Dumbledore on the other hand seems to know all, is all-powerful, and all-good and protecting. He also doesn't always tell everyone what he's up to, he's rather mysterious if you will. ha. There is freedom in Dumbledore's service. There is protection from harm (Only loyalty to Dumbledore could call Fawkes to Harry when he faced the serpent) and patience (He does not force Harry to tell him what's on his mind even when he knows there's something: "Is there anything you wish to tell me?"). Before Dumbledore, there is awe and trembling, but not fear in the same way as Bellatrix would fear Vold.
In the 5th book, Dumbledore reminds Vold. that there is something worse than death, and that his not understanding that is his greatest weakness. Voldemort scoffs at this of course, but when
he enters Harry and tries to get Dum. to kill him, he is forced out of Harry by Harry's love for Sirius. Harry thinks he'd rather die than go through this pain that Voldemort's possession is causing, and he has a feeling of joy in dying if he'll see his godfather again. V couldn't stand this love and had to leave him.
I'm sure in the end it will be Harry's willingness to die for his friends that will destroy Voldemort. Now who does THAT remind us of??? ;)
Tuesday, May 24, 2005
On Saturday, I attended a wedding that was done in the "old school" Tridentine Latin mass style. This was my first time going to one. The actual wedding took place before the mass began, with a nice, rich preface all about Christ and the Church and the couple and all. After the mass began, the altar rail was closed and the bride and groom were on the inside... a very cool detail. In fact, the ceremony was full of cool details, such as a concluding blessing on the bride, calling her a handmaiden (love that term) and praying for her to have qualities of our Jewish mothers Rachel, Rebecca, and Sarah.
I must say, I'm glad we changed the mass. I like knowing what's going on, and participating somewhat in what's transpiring. I like responding and praying with everyone else, and knowing when I'm standing and kneeling and what for. A lot of it was guessing and they did not do a great job explaining or handing out booklets to help us out. It definitely felt like you were not needed there-- which strictly speaking is true, but not absolute I think. I also love singing during the mass, and while I tried to sing with the scola the parts I recognized (Gloria, Sanctus, Agnus Dei) I was one of the only ones trying and you know what it's like being the only person in the congregation singing, especially when you're not 100% sure of the notes.
That being said, we have certainly lost something too... The mass had a mystery and a gravity to it that was beautiful and reminded you that God was really becoming Incarnate right there. He was definitely present, and it was like you were at a Holy Hour-- you had to concentrate on Him on your own, with the (great) help of the music.
The homily was excellent. The priest talked about how this day reached into the past and the future. God had known these two persons before they were even conceived, and He knew this day then. He kept emphasizing Trust God. No matter what happens, trust God. And his "practical" advice to them was to have patience with one another. They're human, after all. They will not become perfect in a day! Patience patience patience. The married couples at the reception agreed very much with his advice. (Who says priests can't counsel marriages?)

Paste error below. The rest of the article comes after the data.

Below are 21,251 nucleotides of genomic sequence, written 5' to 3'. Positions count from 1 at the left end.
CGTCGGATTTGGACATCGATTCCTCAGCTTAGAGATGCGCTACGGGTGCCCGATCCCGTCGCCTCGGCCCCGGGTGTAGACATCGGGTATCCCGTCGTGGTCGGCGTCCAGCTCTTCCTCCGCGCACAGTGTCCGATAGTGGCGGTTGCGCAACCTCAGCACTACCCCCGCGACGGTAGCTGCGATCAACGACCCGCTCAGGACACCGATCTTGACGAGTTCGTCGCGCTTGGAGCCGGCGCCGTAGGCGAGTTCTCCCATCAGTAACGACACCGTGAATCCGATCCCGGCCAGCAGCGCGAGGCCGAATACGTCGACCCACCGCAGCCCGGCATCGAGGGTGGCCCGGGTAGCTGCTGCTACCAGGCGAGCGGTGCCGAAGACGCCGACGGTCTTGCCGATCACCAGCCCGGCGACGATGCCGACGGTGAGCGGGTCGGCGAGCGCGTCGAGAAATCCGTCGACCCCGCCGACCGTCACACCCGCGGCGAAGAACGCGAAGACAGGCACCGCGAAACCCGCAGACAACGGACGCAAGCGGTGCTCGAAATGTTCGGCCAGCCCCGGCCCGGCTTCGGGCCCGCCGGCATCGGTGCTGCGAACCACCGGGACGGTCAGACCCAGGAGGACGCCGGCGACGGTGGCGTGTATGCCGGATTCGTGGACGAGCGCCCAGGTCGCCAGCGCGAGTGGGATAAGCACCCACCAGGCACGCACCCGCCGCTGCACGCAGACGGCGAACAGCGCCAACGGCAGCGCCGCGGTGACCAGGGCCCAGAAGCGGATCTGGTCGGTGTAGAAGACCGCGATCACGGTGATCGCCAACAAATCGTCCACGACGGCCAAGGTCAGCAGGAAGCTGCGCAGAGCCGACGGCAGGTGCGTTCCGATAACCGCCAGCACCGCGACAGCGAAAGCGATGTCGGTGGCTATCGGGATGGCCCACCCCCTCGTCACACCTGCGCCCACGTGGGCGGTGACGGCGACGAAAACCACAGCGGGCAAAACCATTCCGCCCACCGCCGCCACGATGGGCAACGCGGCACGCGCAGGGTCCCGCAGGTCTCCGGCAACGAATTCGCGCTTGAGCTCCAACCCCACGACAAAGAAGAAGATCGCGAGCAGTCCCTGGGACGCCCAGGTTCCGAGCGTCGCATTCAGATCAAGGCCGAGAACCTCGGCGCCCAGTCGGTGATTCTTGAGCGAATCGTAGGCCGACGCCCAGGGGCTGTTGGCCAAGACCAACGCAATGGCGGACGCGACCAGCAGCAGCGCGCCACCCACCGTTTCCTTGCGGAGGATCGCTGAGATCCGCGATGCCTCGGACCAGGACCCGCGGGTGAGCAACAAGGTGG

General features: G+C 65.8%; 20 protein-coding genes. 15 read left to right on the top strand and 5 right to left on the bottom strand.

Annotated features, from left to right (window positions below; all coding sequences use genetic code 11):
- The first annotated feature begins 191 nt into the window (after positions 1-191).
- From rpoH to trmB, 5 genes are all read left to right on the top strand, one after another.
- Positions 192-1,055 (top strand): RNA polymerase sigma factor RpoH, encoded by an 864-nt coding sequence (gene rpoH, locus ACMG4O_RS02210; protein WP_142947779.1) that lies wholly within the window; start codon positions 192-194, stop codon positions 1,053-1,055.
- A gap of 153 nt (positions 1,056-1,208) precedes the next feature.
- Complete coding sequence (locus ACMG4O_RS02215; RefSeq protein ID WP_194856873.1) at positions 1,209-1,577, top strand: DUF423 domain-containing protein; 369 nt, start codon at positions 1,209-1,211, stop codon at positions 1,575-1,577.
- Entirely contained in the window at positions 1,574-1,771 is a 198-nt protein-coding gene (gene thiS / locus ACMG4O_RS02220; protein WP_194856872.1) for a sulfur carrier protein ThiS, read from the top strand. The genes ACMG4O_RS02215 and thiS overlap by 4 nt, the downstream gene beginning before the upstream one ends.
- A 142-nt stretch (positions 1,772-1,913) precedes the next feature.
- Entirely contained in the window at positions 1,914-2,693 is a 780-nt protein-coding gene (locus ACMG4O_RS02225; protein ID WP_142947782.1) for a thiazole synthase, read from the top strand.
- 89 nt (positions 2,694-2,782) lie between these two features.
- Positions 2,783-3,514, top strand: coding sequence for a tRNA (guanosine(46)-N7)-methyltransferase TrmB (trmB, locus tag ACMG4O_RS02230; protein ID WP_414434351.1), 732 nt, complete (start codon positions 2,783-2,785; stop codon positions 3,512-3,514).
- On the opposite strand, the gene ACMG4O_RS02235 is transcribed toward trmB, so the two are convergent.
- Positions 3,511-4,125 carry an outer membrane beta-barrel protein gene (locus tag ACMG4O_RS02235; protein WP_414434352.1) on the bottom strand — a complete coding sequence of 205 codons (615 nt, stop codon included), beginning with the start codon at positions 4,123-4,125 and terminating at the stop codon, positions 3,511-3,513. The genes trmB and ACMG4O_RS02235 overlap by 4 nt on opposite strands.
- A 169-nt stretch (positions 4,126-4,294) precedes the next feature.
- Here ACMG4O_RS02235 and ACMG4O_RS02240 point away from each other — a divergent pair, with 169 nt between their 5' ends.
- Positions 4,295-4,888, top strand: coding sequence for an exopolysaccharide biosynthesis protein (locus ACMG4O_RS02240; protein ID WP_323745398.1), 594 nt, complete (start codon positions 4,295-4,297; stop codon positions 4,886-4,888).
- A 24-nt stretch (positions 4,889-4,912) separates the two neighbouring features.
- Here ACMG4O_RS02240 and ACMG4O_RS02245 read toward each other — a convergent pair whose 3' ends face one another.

The small dinner was also nice, but I missed the dancing and goofy traditions that usually come with weddings. The cake was cut without ceremony, "Oh! Shoot, they're cutting it already!!", there was no dancing or music and there was no throwing of the bouquet. It was so different from what mine will be like. (Or I should say would probably be like, provided... you know what I mean...) My big Italian family alone would be more than the number of people there on Saturday. No, I don't know them all, but yes, they must allllll be invited. They're family! That's how it works. I'm so thankful for a family like that, I must say. I wish we were closer, I wish I knew them better, but I'm so glad that I know that I still have to invite distant third cousins twice removed [I'm exaggerating a bit] to my wedding if I have one. Because it's the only time we really see each other.
Tuesday, May 10, 2005
Funniest, most ridiculous, most AMAZING display of stupidity or the fall:
I ordered the cake on Saturday. I wrote for the decorations to write, "Congratulations JPII Grads!" and said, (you can shorten to congrats if necessary). Picked it up at Costco yesterday morning, and there it is, a nice cake, that says "Congratulations JPII Grads! (You can shorter to congrats if necessary!)"
Are you kidding me?
I went up to one of the ladies in the bakery, in kind of a daze and on the verge of tears. "Excuse me? Um... Look. I obviously didn't want that written on the cake." She was not very nice, and said "There ain't nothin I can do 'bout that! Whatever you wrote on the sheet, that's what she wrote on the cake, and she ain't here now."